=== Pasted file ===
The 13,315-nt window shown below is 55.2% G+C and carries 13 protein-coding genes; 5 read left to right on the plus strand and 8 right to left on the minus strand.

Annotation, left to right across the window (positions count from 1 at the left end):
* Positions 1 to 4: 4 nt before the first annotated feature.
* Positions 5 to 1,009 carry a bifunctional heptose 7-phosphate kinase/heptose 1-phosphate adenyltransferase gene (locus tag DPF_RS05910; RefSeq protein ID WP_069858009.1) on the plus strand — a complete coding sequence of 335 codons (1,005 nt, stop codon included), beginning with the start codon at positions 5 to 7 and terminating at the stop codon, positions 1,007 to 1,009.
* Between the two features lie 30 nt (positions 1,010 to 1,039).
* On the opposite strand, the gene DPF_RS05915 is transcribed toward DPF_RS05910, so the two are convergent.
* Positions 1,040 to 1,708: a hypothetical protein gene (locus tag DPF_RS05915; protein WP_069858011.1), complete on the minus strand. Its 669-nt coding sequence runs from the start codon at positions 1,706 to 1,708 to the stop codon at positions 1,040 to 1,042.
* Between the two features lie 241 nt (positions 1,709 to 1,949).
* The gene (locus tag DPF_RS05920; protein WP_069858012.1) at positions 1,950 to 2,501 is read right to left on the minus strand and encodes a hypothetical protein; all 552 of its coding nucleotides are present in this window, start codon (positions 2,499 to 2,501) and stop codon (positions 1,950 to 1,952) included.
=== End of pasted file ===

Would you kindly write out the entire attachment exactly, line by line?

The 13,315-nt window shown below is 55.2% G+C and carries 13 protein-coding genes; 5 read left to right on the plus strand and 8 right to left on the minus strand.

Annotation, left to right across the window (positions count from 1 at the left end):
* Positions 1 to 4: 4 nt before the first annotated feature.
* Positions 5 to 1,009 carry a bifunctional heptose 7-phosphate kinase/heptose 1-phosphate adenyltransferase gene (locus tag DPF_RS05910; RefSeq protein ID WP_069858009.1) on the plus strand — a complete coding sequence of 335 codons (1,005 nt, stop codon included), beginning with the start codon at positions 5 to 7 and terminating at the stop codon, positions 1,007 to 1,009.
* Between the two features lie 30 nt (positions 1,010 to 1,039).
* On the opposite strand, the gene DPF_RS05915 is transcribed toward DPF_RS05910, so the two are convergent.
* Positions 1,040 to 1,708: a hypothetical protein gene (locus tag DPF_RS05915; protein WP_069858011.1), complete on the minus strand. Its 669-nt coding sequence runs from the start codon at positions 1,706 to 1,708 to the stop codon at positions 1,040 to 1,042.
* Between the two features lie 241 nt (positions 1,709 to 1,949).
* The gene (locus tag DPF_RS05920; protein WP_069858012.1) at positions 1,950 to 2,501 is read right to left on the minus strand and encodes a hypothetical protein; all 552 of its coding nucleotides are present in this window, start codon (positions 2,499 to 2,501) and stop codon (positions 1,950 to 1,952) included.